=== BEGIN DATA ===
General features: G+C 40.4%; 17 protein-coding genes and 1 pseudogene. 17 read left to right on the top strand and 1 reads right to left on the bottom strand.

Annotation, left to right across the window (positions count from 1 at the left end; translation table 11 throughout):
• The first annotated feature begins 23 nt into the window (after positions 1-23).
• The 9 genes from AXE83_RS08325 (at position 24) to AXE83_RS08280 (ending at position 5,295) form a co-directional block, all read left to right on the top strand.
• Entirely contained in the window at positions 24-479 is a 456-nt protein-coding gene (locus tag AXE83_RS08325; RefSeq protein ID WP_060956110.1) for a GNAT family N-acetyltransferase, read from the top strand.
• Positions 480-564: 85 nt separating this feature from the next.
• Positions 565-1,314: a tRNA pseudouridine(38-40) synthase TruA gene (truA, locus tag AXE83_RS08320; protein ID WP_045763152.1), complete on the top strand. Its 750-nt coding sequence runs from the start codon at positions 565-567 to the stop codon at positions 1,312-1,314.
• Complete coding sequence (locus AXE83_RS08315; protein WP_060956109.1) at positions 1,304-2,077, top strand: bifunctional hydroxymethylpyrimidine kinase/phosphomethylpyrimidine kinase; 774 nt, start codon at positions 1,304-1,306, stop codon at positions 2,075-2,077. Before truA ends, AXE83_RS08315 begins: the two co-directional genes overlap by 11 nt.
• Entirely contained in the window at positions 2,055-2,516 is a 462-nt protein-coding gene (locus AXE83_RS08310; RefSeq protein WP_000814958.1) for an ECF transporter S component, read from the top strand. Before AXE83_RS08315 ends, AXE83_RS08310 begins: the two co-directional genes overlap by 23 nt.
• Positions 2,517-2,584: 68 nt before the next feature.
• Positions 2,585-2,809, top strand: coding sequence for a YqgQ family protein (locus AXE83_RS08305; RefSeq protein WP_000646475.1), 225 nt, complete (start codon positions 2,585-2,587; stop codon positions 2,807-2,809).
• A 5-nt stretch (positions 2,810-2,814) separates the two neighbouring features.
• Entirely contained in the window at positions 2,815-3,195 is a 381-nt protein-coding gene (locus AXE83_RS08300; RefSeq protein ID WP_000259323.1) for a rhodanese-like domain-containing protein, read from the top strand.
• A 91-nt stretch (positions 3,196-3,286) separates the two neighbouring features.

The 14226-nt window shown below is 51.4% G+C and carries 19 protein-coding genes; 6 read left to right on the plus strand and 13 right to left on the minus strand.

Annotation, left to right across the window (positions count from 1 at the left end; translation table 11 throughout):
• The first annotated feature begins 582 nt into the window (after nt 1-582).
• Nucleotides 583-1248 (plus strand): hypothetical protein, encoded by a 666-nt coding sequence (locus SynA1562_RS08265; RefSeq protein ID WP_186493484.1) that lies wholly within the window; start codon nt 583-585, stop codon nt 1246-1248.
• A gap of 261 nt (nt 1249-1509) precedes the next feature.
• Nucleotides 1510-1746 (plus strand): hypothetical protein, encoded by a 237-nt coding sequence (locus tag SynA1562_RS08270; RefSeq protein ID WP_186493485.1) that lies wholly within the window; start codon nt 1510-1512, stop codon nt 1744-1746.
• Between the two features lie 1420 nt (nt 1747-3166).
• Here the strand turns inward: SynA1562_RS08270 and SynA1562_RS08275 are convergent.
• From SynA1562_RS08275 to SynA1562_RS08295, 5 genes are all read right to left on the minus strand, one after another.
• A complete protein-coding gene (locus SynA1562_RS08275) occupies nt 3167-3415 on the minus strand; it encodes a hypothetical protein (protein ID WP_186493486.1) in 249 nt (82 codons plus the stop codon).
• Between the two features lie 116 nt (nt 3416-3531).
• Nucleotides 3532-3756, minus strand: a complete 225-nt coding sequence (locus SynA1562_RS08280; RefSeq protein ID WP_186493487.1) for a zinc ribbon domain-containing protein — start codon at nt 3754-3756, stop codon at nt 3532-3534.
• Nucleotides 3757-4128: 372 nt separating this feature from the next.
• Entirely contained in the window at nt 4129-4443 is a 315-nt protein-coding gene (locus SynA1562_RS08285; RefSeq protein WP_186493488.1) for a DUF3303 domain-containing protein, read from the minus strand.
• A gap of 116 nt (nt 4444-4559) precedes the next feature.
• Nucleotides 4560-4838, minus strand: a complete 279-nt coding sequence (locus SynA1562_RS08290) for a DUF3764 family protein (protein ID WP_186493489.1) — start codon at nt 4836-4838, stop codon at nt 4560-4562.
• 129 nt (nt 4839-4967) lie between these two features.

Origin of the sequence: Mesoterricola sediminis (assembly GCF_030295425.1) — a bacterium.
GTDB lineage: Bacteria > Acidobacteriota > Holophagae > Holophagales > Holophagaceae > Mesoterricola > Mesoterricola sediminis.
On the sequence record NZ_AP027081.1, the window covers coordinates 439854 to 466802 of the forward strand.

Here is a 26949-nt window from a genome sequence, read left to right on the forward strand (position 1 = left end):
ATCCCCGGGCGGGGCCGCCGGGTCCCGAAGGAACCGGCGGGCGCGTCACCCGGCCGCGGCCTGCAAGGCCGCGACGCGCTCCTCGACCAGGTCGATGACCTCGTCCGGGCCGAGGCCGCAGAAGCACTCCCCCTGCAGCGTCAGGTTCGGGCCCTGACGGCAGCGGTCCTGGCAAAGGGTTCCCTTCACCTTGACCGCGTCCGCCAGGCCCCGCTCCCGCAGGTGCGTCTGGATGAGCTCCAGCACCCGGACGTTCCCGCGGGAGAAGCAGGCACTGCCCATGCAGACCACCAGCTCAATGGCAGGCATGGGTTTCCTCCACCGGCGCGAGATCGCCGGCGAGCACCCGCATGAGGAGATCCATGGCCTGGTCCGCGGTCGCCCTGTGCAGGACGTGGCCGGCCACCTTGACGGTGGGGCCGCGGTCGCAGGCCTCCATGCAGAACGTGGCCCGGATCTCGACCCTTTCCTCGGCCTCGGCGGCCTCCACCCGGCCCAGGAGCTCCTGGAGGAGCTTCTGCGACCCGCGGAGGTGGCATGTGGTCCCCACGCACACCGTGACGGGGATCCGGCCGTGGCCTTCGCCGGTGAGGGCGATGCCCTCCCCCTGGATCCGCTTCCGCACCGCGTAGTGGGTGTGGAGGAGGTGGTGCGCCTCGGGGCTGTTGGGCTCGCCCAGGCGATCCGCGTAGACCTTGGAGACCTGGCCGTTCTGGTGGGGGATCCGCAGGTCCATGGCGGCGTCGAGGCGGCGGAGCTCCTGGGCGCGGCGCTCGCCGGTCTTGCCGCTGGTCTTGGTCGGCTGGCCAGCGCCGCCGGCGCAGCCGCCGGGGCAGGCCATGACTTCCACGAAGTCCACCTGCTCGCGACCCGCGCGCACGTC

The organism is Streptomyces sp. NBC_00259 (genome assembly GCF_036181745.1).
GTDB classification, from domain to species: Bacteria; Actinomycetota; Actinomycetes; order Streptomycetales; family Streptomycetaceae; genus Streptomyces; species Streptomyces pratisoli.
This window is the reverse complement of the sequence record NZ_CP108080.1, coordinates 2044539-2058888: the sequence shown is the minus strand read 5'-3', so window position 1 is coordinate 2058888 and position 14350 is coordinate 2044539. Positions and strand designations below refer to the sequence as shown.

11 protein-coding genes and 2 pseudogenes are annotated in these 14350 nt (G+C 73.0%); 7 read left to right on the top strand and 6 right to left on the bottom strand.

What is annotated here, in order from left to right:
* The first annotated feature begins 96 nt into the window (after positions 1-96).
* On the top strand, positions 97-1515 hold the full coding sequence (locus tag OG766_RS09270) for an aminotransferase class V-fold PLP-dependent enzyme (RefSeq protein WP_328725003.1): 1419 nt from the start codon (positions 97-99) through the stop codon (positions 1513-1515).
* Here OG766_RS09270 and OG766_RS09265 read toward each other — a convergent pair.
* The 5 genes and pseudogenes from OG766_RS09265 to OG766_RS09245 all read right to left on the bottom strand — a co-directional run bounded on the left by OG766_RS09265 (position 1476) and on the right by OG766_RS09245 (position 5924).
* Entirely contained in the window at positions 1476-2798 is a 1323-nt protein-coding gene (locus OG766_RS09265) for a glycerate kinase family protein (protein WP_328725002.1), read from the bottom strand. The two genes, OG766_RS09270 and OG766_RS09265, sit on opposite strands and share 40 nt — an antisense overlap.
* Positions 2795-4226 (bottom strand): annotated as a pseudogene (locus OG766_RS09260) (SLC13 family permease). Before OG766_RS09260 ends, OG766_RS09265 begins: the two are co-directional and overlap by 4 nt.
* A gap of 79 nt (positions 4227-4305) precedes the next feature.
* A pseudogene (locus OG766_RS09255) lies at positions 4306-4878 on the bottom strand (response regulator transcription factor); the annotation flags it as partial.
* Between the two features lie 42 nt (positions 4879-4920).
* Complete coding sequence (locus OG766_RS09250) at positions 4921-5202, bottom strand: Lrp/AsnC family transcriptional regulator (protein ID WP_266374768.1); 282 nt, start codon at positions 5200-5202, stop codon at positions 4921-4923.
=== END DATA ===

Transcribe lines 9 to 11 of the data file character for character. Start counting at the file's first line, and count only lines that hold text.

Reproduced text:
• Entirely contained in the window at positions 2,055-2,516 is a 462-nt protein-coding gene (locus AXE83_RS08310; RefSeq protein WP_000814958.1) for an ECF transporter S component, read from the top strand. Before AXE83_RS08315 ends, AXE83_RS08310 begins: the two co-directional genes overlap by 23 nt.
• Positions 2,517-2,584: 68 nt before the next feature.
• Positions 2,585-2,809, top strand: coding sequence for a YqgQ family protein (locus AXE83_RS08305; RefSeq protein WP_000646475.1), 225 nt, complete (start codon positions 2,585-2,587; stop codon positions 2,807-2,809).